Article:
Demand for dividend ETFs has been strong in 2022 as advisors and end clients sought equity income in a rising rate environment. Higher dividend-yielding ETFs were particularly appealing. For example, the Vanguard High Dividend Yield ETF (VYM), the second-largest U.S. dividend ETF, pulled in $8.0 billion of new money. VIG recently sported a 3.3% 30-day SEC yield. However, with the yield on the 10-year Treasury note having passed 4.0%, sentiment might be shifting.
During a webcast VettaFi hosted in October with Nuveen offering expertise, we asked advisors, “How are you using dividend strategies in client portfolios? The most frequently cited answer was “For capital appreciation/total return,” given by 41% of the respondents. This was more than “For income” (24%), “For Diversification” (18%), or “For volatility mitigation” (17%).
We believe advisors might be more interested in index-based ETFs constructed based on dividend growth attributes, such as the Vanguard Dividend Appreciation ETF (VIG). While VIG remains the largest US dividend ETF based on assets, the ETF only gathered $2.4 billion in 2022, one-third the demand VIG’s sibling VYM incurred.
In addition, VettaFi thinks demand could accelerate for actively managed dividend ETFs. Several interesting products have been launched in the past three years that provide equity income and potential capital appreciation benefits from security selection and valuation awareness. With an active ETF, every spot in the portfolio is earned daily as the managers have more detailed buy and sell disciplines than an index.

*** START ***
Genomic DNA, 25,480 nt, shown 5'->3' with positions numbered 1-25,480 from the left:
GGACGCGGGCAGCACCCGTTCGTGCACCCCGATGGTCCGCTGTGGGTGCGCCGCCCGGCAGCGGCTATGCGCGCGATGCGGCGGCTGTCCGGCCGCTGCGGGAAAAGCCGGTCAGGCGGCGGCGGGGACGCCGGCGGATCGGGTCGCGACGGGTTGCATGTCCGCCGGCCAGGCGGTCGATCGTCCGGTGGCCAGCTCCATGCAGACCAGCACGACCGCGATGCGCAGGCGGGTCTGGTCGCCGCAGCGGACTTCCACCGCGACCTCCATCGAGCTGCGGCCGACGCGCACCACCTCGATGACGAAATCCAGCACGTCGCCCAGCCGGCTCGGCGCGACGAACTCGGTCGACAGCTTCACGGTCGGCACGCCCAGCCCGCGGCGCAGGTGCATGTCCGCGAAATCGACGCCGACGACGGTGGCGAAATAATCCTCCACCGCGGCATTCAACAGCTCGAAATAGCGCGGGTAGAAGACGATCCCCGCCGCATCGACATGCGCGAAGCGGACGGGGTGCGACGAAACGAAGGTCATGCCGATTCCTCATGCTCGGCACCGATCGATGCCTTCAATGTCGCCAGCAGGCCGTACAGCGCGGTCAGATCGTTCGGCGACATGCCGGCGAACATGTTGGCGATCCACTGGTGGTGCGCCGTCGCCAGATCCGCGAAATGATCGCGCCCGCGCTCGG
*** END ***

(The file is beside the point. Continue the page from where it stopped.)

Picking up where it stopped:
While these three ETFs fall under the same broad investment style – actively managed dividend ETFs – they are different. For example, CDGV and MBOX provide daily transparency of the full portfolio, while TDVG’s website currently only shows holdings as of September 30.
At the end of the third quarter, for CGDV and TDGV, two of the three largest positions were in the information technology sector. While both had Microsoft in a hefty position, management of CGDV favored Broadcom over Apple. In contrast, two of MBOX’s three largest quarter-end positions were within the energy and financial sectors, not information technology. Of course, with active management, portfolios can and will change throughout the year based on management’s discretion.
In exchange for the potential security selection benefits, actively managed ETFs often charge higher fees than index-based ETF alternatives. CGDV has the lowest expense ratio, 0.33%, of the three ETFs cited above, but its fee is meaningfully higher than the 0.06% fee for VIG.
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